WASHINGTON, DC (February 28, 2014) — Today, the Generic Pharmaceutical Association (GPhA) hosted a Congressional briefing highlighting the economic impact and serious dangers to millions of American patients if the Food and Drug Administration’s (FDA) proposed rule on prescription labeling is implemented as drafted.
The briefing for members of Congress and staff featured experts discussing the proposal, which calls for generic manufacturers to unilaterally change product labels, an action currently prohibited by law.
“This proposal directly undermines the ‘sameness’ of generics and their brand counterparts —a fundamental scientific principle that is the very cornerstone of the success of generic medicines in the last thirty years,” said Gordon Johnston, former Deputy Director, FDA Office of Generic Drugs. “The proposed rule paves the way for different versions of safety information for the same products, undermining the important principle of consistency. Disregarding decades of regulatory stability in this way will create unwarranted confusion, raises patient safety concerns and threatens the system that created thousands of affordable options for consumers. ”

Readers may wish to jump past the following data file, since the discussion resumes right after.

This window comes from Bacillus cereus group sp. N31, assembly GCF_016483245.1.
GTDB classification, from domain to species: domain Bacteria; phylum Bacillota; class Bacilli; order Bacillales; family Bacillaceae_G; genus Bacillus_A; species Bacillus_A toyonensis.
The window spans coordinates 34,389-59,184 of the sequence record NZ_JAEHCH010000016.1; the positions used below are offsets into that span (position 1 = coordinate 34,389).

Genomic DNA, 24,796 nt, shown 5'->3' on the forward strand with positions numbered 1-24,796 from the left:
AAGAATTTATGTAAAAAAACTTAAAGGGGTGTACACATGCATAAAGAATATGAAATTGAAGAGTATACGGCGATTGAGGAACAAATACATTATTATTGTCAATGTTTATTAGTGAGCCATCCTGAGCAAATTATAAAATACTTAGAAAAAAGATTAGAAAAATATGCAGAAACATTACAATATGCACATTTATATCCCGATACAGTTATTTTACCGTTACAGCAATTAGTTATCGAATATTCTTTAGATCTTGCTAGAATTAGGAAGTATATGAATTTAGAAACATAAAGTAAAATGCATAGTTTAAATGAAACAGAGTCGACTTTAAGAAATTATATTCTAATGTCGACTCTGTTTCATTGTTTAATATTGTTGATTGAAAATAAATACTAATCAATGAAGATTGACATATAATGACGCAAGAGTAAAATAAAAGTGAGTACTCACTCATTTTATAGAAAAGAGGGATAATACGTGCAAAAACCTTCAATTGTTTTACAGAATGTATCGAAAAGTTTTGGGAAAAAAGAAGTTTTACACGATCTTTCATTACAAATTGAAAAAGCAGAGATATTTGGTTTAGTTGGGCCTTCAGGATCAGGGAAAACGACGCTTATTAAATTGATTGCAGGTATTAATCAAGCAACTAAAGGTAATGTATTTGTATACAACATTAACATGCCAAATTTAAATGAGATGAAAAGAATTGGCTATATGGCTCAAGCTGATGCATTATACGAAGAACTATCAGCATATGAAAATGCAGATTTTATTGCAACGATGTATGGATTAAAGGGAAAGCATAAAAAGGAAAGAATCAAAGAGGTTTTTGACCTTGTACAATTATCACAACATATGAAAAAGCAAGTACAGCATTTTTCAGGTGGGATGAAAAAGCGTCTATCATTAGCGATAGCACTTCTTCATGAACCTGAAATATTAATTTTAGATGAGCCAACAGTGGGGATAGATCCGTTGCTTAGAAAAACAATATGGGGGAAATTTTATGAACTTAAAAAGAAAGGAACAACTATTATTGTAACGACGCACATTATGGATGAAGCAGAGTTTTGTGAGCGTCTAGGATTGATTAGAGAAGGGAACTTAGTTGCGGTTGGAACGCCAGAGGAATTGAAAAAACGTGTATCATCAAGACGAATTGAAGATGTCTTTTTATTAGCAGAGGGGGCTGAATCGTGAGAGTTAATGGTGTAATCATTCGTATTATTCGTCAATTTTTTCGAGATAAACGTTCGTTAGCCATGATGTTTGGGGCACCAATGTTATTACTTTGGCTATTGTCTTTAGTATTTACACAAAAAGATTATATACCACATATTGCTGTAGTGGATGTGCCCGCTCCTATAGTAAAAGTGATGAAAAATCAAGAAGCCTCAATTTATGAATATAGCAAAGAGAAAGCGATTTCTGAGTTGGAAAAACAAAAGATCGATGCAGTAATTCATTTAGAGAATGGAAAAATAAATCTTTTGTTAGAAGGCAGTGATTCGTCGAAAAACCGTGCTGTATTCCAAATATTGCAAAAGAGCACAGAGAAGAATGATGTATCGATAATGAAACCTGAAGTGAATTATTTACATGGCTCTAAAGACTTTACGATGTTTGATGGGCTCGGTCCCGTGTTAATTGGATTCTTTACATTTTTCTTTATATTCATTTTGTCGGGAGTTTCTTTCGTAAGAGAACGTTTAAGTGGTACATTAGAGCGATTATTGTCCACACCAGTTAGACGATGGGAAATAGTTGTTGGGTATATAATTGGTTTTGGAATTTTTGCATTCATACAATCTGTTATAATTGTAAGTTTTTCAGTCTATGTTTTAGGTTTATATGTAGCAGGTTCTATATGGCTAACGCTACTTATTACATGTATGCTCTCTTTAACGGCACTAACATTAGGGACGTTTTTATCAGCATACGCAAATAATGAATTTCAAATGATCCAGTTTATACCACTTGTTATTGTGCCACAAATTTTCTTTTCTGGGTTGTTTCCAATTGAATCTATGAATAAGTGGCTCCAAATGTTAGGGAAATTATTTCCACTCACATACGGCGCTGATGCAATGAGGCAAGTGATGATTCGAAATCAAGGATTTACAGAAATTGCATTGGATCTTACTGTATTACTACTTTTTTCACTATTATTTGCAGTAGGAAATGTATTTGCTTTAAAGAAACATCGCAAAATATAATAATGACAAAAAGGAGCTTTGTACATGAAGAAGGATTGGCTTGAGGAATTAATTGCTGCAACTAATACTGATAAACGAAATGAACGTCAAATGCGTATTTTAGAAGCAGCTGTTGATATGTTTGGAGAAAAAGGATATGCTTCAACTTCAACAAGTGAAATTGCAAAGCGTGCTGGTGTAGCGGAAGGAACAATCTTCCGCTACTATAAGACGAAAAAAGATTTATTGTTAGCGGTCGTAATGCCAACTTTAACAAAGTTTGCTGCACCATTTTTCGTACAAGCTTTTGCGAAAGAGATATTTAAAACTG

Alex Brill, Economist and CEO, Matrix Global Advisors, said, “By allowing label changes without prior FDA review and approval, the proposal will expose generic drug manufacturers to new liability that will drive up costs of generic drugs by at least $4 billion annually and, furthermore, may create confusion in the marketplace for patients, pharmacists and physicians. The resulting cost increase will be borne by both consumers in the form of higher insurance premiums and the government in the form of higher Medicare and Medicaid costs.”
A recent report by Matrix Global Advisors estimates that U.S. health care costs would rise $4 billion annually if the proposed rule is enacted. Medicare and other government programs will incur $1.5 billion in annual new spending, while private insurers and patients will pay $2.5 billion per year.
GPhA opposes the rule in its current form but continues to advocate for a multi-stakeholder collaboration to find a workable solution that does not undermine patient safety or access.
“Generic manufacturers stand ready to engage with the FDA in meaningful dialogue about how the proposed rule can be improved in a way that does not exceed FDA statutory authority or put patients at risk.” said Ralph G. Neas, President and CEO, GPhA.